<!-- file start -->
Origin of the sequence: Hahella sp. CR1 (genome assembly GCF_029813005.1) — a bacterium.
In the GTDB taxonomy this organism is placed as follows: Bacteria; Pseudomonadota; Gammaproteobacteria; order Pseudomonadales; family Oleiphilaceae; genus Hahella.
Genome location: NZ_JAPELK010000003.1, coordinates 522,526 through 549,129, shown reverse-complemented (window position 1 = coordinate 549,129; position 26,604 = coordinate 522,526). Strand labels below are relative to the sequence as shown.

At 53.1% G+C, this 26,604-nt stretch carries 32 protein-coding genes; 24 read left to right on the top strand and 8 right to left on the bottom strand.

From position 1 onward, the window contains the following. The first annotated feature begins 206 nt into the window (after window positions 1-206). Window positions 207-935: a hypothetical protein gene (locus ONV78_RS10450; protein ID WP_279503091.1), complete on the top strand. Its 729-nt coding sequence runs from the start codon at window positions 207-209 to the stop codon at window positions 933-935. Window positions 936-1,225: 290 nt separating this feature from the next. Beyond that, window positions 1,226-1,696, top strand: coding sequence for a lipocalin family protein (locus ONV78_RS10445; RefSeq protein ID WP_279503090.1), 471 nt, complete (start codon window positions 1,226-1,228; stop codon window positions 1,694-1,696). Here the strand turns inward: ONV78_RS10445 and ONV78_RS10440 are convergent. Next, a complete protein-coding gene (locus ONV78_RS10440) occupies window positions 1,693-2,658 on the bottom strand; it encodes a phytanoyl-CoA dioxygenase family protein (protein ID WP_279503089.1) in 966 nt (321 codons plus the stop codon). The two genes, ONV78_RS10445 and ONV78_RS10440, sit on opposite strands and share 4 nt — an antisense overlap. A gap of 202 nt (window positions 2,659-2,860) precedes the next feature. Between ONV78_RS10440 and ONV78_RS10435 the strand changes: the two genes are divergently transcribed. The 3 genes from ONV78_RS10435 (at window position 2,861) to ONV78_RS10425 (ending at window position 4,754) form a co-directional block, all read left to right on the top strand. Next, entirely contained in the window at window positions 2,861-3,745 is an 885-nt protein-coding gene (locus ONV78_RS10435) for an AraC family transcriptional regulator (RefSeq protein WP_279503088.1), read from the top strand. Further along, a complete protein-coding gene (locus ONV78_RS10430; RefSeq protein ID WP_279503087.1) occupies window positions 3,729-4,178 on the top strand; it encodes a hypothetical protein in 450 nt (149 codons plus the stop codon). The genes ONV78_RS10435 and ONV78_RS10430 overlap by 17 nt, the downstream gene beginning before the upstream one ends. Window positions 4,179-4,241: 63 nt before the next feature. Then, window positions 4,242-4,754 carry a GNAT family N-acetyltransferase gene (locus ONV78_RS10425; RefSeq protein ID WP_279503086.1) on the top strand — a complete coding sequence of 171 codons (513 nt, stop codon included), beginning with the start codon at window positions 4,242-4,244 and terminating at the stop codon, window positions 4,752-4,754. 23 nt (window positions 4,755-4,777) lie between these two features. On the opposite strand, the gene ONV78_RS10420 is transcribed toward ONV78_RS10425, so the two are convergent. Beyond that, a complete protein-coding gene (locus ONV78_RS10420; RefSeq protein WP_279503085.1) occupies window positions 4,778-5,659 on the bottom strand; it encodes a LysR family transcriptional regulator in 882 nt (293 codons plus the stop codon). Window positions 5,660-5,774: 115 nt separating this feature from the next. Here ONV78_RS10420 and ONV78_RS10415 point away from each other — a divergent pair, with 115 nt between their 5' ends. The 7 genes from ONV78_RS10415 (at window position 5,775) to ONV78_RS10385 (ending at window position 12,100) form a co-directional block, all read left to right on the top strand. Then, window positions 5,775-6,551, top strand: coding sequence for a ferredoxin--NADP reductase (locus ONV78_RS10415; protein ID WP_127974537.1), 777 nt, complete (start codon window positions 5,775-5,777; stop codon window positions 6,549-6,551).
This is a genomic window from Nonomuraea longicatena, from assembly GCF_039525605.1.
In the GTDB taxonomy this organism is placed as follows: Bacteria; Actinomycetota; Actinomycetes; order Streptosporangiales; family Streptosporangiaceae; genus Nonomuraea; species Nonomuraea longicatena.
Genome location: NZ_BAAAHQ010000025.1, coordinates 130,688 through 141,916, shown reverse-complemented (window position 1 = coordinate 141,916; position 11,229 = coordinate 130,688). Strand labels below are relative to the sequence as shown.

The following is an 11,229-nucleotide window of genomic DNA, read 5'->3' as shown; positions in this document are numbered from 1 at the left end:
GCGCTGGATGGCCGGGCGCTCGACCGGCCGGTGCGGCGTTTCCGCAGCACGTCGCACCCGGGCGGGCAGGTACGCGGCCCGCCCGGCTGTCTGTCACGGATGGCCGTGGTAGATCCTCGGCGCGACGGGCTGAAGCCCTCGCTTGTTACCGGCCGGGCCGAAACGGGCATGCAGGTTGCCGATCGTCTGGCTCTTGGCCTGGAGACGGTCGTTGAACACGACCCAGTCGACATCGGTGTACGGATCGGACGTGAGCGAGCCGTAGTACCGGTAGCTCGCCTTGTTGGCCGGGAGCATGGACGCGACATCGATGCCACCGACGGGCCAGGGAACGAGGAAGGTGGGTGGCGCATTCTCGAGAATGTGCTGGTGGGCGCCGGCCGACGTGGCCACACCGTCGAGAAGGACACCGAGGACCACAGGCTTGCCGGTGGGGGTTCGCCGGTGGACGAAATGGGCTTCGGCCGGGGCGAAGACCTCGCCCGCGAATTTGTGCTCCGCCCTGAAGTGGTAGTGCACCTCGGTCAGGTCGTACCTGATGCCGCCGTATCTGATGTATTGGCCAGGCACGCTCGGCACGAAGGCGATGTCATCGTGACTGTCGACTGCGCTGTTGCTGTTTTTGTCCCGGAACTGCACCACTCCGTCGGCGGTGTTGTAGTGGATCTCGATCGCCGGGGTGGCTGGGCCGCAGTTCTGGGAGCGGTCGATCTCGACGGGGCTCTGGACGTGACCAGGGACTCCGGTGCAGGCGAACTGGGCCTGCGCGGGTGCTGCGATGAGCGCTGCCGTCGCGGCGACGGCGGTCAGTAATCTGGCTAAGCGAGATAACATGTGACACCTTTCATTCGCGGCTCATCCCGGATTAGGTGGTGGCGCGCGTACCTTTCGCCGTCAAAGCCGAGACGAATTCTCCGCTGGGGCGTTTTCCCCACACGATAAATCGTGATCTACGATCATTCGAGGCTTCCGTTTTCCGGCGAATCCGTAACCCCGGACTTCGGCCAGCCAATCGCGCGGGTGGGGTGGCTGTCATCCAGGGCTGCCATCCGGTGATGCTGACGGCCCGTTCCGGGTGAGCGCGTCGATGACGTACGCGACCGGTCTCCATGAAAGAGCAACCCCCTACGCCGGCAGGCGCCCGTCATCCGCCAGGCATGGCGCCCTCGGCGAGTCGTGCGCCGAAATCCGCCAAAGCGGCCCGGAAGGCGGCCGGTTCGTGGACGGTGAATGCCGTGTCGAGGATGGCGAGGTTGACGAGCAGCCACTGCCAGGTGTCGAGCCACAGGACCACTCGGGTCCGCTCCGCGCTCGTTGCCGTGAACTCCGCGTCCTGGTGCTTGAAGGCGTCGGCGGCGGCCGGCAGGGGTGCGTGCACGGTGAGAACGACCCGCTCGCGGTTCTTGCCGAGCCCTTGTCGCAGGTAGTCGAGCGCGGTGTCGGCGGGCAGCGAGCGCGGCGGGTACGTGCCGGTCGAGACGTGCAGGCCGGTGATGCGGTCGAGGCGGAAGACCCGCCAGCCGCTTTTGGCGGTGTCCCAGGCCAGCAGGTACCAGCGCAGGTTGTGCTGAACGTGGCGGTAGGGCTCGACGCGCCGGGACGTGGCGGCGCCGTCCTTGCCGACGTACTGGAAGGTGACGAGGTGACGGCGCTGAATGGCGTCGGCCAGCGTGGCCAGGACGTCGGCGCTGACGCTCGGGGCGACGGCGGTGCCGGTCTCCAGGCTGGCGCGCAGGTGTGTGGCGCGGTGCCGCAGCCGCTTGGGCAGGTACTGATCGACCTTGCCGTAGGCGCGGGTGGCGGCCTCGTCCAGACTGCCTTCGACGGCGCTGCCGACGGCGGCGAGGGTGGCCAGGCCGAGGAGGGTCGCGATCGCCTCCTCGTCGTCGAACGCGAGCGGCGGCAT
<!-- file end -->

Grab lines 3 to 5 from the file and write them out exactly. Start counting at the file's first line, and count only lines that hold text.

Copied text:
Genome location: NZ_JAPELK010000003.1, coordinates 522,526 through 549,129, shown reverse-complemented (window position 1 = coordinate 549,129; position 26,604 = coordinate 522,526). Strand labels below are relative to the sequence as shown.

At 53.1% G+C, this 26,604-nt stretch carries 32 protein-coding genes; 24 read left to right on the top strand and 8 right to left on the bottom strand.

From position 1 onward, the window contains the following. The first annotated feature begins 206 nt into the window (after window positions 1-206). Window positions 207-935: a hypothetical protein gene (locus ONV78_RS10450; protein ID WP_279503091.1), complete on the top strand. Its 729-nt coding sequence runs from the start codon at window positions 207-209 to the stop codon at window positions 933-935. Window positions 936-1,225: 290 nt separating this feature from the next. Beyond that, window positions 1,226-1,696, top strand: coding sequence for a lipocalin family protein (locus ONV78_RS10445; RefSeq protein ID WP_279503090.1), 471 nt, complete (start codon window positions 1,226-1,228; stop codon window positions 1,694-1,696). Here the strand turns inward: ONV78_RS10445 and ONV78_RS10440 are convergent. Next, a complete protein-coding gene (locus ONV78_RS10440) occupies window positions 1,693-2,658 on the bottom strand; it encodes a phytanoyl-CoA dioxygenase family protein (protein ID WP_279503089.1) in 966 nt (321 codons plus the stop codon). The two genes, ONV78_RS10445 and ONV78_RS10440, sit on opposite strands and share 4 nt — an antisense overlap. A gap of 202 nt (window positions 2,659-2,860) precedes the next feature. Between ONV78_RS10440 and ONV78_RS10435 the strand changes: the two genes are divergently transcribed. The 3 genes from ONV78_RS10435 (at window position 2,861) to ONV78_RS10425 (ending at window position 4,754) form a co-directional block, all read left to right on the top strand. Next, entirely contained in the window at window positions 2,861-3,745 is an 885-nt protein-coding gene (locus ONV78_RS10435) for an AraC family transcriptional regulator (RefSeq protein WP_279503088.1), read from the top strand. Further along, a complete protein-coding gene (locus ONV78_RS10430; RefSeq protein ID WP_279503087.1) occupies window positions 3,729-4,178 on the top strand; it encodes a hypothetical protein in 450 nt (149 codons plus the stop codon). The genes ONV78_RS10435 and ONV78_RS10430 overlap by 17 nt, the downstream gene beginning before the upstream one ends. Window positions 4,179-4,241: 63 nt before the next feature. Then, window positions 4,242-4,754 carry a GNAT family N-acetyltransferase gene (locus ONV78_RS10425; RefSeq protein ID WP_279503086.1) on the top strand — a complete coding sequence of 171 codons (513 nt, stop codon included), beginning with the start codon at window positions 4,242-4,244 and terminating at the stop codon, window positions 4,752-4,754. 23 nt (window positions 4,755-4,777) lie between these two features. On the opposite strand, the gene ONV78_RS10420 is transcribed toward ONV78_RS10425, so the two are convergent. Beyond that, a complete protein-coding gene (locus ONV78_RS10420; RefSeq protein WP_279503085.1) occupies window positions 4,778-5,659 on the bottom strand; it encodes a LysR family transcriptional regulator in 882 nt (293 codons plus the stop codon). Window positions 5,660-5,774: 115 nt separating this feature from the next. Here ONV78_RS10420 and ONV78_RS10415 point away from each other — a divergent pair, with 115 nt between their 5' ends. The 7 genes from ONV78_RS10415 (at window position 5,775) to ONV78_RS10385 (ending at window position 12,100) form a co-directional block, all read left to right on the top strand. Then, window positions 5,775-6,551, top strand: coding sequence for a ferredoxin--NADP reductase (locus ONV78_RS10415; protein ID WP_127974537.1), 777 nt, complete (start codon window positions 5,775-5,777; stop codon window positions 6,549-6,551).